Animal Care

Highlights Report 2019

Perdue Commitments to Animal Care:

A Journey of Continuous Improvement

The Perdue Commitments to Animal Care is a four-part program to accelerate our progress in animal care by giving our chickens what they need and want, strengthening farmer relationships, building trust with multiple stakeholder groups and creating an animal care culture for continuous improvement. Each year, we report on our progress and the initiatives we're undertaking under each of these four parts.

Progress

Part 1:
Our Chickens' Needs and Wants

Our Progress
Farmers

Part 2:
Our Farmer
Relationships

Our Progress
Trust

Part 3:
Openness, Transparency and Trust

Our Progress
Improvement

Part 4:
A Journey of Continuous Improvement

Our Progress

Progress

Part 1: Our Chickens' Needs and Wants

As we progress from meeting the needs of our chickens to providing for their wants, we're charting our progress using the Five Freedoms.

Freedom From Hunger and Thirst

Freedom From Discomfort

Freedom From Pain, Injury and Disease

Freedom To Express Normal Behavior

Freedom From Fear and Distress

1. Freedom From Hunger and Thirst

We will study issues at parent breeders, including weight management approaches in the pullet house.

Our Full Report

2. Freedom From Discomfort

Through changes in the chicken house environment, our farmers achieved a 9.3 percent improvement in paw (foot) quality scores and we saw more consistency in paw quality over the course of the year.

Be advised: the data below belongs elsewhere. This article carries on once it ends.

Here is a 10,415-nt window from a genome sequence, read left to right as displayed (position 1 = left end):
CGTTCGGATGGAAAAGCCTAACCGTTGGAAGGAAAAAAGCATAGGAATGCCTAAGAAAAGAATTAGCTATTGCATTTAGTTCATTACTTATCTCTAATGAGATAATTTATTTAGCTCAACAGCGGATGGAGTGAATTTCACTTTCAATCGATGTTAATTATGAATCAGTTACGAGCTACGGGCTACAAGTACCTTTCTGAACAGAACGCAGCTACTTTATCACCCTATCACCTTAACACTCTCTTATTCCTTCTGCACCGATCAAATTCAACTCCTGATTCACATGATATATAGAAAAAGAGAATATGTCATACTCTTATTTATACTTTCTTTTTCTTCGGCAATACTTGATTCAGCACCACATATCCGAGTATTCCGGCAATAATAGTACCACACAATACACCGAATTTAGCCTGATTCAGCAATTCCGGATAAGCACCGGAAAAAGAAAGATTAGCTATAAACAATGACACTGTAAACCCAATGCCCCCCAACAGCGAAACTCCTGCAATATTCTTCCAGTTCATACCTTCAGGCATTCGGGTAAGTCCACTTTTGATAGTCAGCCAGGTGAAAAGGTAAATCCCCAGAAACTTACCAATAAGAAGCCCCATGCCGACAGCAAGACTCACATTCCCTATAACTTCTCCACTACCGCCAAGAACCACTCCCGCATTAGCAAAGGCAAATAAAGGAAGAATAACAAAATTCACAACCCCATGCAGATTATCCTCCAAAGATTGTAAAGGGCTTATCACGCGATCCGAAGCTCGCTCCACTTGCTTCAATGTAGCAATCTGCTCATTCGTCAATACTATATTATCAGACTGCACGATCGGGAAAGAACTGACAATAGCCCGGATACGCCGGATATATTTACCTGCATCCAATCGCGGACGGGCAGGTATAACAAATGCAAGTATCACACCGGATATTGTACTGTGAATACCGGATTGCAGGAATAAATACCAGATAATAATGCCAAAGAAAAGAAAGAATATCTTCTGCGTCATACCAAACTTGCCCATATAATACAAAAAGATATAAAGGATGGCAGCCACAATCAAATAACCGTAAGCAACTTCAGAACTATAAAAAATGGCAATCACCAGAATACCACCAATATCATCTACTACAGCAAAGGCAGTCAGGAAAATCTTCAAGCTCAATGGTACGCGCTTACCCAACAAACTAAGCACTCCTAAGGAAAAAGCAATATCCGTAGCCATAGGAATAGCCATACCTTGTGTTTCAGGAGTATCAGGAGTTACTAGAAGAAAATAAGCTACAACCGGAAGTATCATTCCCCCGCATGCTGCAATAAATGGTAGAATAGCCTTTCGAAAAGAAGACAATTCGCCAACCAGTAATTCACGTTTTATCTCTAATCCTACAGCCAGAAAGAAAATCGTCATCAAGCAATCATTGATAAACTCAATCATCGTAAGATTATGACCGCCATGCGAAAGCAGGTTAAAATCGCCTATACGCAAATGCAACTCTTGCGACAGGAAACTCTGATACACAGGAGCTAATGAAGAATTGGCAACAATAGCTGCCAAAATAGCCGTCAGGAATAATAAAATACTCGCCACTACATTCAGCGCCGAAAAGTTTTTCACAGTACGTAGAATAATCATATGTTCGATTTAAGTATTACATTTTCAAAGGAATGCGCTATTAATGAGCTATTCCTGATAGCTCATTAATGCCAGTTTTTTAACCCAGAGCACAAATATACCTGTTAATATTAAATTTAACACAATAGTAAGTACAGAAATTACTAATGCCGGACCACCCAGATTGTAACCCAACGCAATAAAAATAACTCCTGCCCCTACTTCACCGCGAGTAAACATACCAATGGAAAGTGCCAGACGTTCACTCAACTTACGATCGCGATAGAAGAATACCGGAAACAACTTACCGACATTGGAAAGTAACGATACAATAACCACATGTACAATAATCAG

Our 2019 goal is to maintain at or exceed 70 percent “good paws” through the winter time period.

To improve the comfort of birds while they are transported from the farm, in 2018 we began temperature-profiling live-haul trailer interiors during loading, transporting and holding to help provide a framework for future initiatives.

We'll investigate if early chick care is better done in a nursery versus on the farm.

Our Full Report

3. Freedom From Pain, Injury and Disease

Third-party video monitoring and auditing at our chicken harvest facilities and in chicken catching are helping ensure our chickens are handled properly. As an added level of assurance, we conducted our own unannounced video audits in three areas.

We're putting added emphasis on leg health, conducting weekly leg health assessments and charting gait scores.

We're improving our culling programs and developed a new culling Standard Operating Procedure and training for all flock advisors and farmers.

We're studying mechanical chicken catching compared with conventional hand catching of chickens for harvest.

We'll study and issue a report on the animal care challenges special to chickens raised to heavier weights.

All live-haul personnel will be trained and certified in a third-party Poultry Handling and Transportation program by June 2020.

Our Full Report

4. Freedom To Express Normal Behavior

We continue to study alternative breeds this year and developed a behavior rating system to identify behavioral tendencies of different breeds.

We studied the effect of additional space on behavior, including activity level and type, enrichments use, bird performance, and whether feeder space affects bird feeding behavior.

Following our belief that more-active chickens are healthier chickens, we continue to progress toward our goal of increased bird activity in our chicken houses. This year we studied enrichments to see if they further increase activity beyond that provided by natural light.

We exceeded our goal to have windows in 35 percent of houses raising our chickens and now have windows in 48 percent of houses.

We're continuing to expand the number of farms with free-range, outdoor access with a goal of 25 percent of houses having outdoor access by January 2020.

We asked farmers to design better enrichments for our chickens through the Chicken Welfare Enrichment Design Contest and received innovative designs.